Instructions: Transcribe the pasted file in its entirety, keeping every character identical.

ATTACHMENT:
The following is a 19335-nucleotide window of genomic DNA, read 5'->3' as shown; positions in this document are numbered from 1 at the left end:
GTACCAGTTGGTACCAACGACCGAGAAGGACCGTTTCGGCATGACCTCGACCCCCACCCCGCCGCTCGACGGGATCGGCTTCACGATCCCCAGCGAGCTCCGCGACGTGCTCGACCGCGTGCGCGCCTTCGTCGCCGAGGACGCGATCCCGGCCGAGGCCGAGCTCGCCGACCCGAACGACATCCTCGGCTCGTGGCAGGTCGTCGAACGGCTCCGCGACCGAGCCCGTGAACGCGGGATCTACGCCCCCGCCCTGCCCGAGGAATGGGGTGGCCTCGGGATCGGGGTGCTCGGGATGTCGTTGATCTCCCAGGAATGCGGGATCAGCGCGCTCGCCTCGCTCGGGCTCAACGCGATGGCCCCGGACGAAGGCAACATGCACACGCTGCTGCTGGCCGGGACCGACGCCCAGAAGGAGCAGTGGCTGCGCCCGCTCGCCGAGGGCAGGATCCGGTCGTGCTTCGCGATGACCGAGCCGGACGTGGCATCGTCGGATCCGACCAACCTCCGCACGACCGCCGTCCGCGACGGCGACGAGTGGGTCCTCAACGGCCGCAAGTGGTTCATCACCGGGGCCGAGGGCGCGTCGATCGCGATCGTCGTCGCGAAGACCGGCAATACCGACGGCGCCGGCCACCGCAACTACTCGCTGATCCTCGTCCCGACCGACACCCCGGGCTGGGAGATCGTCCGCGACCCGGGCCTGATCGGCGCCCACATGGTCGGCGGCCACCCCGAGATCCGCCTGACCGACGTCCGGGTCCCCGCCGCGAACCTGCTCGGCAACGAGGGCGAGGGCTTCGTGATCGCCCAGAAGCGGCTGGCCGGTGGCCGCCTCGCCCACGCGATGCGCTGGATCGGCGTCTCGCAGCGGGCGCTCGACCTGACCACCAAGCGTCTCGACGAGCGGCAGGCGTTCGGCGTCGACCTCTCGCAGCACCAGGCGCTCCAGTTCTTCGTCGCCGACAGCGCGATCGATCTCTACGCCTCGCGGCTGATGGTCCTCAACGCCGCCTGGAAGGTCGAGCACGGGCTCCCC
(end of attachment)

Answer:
The following is a 19335-nucleotide window of genomic DNA, read 5'->3' as shown; positions in this document are numbered from 1 at the left end:
GTACCAGTTGGTACCAACGACCGAGAAGGACCGTTTCGGCATGACCTCGACCCCCACCCCGCCGCTCGACGGGATCGGCTTCACGATCCCCAGCGAGCTCCGCGACGTGCTCGACCGCGTGCGCGCCTTCGTCGCCGAGGACGCGATCCCGGCCGAGGCCGAGCTCGCCGACCCGAACGACATCCTCGGCTCGTGGCAGGTCGTCGAACGGCTCCGCGACCGAGCCCGTGAACGCGGGATCTACGCCCCCGCCCTGCCCGAGGAATGGGGTGGCCTCGGGATCGGGGTGCTCGGGATGTCGTTGATCTCCCAGGAATGCGGGATCAGCGCGCTCGCCTCGCTCGGGCTCAACGCGATGGCCCCGGACGAAGGCAACATGCACACGCTGCTGCTGGCCGGGACCGACGCCCAGAAGGAGCAGTGGCTGCGCCCGCTCGCCGAGGGCAGGATCCGGTCGTGCTTCGCGATGACCGAGCCGGACGTGGCATCGTCGGATCCGACCAACCTCCGCACGACCGCCGTCCGCGACGGCGACGAGTGGGTCCTCAACGGCCGCAAGTGGTTCATCACCGGGGCCGAGGGCGCGTCGATCGCGATCGTCGTCGCGAAGACCGGCAATACCGACGGCGCCGGCCACCGCAACTACTCGCTGATCCTCGTCCCGACCGACACCCCGGGCTGGGAGATCGTCCGCGACCCGGGCCTGATCGGCGCCCACATGGTCGGCGGCCACCCCGAGATCCGCCTGACCGACGTCCGGGTCCCCGCCGCGAACCTGCTCGGCAACGAGGGCGAGGGCTTCGTGATCGCCCAGAAGCGGCTGGCCGGTGGCCGCCTCGCCCACGCGATGCGCTGGATCGGCGTCTCGCAGCGGGCGCTCGACCTGACCACCAAGCGTCTCGACGAGCGGCAGGCGTTCGGCGTCGACCTCTCGCAGCACCAGGCGCTCCAGTTCTTCGTCGCCGACAGCGCGATCGATCTCTACGCCTCGCGGCTGATGGTCCTCAACGCCGCCTGGAAGGTCGAGCACGGGCTCCCC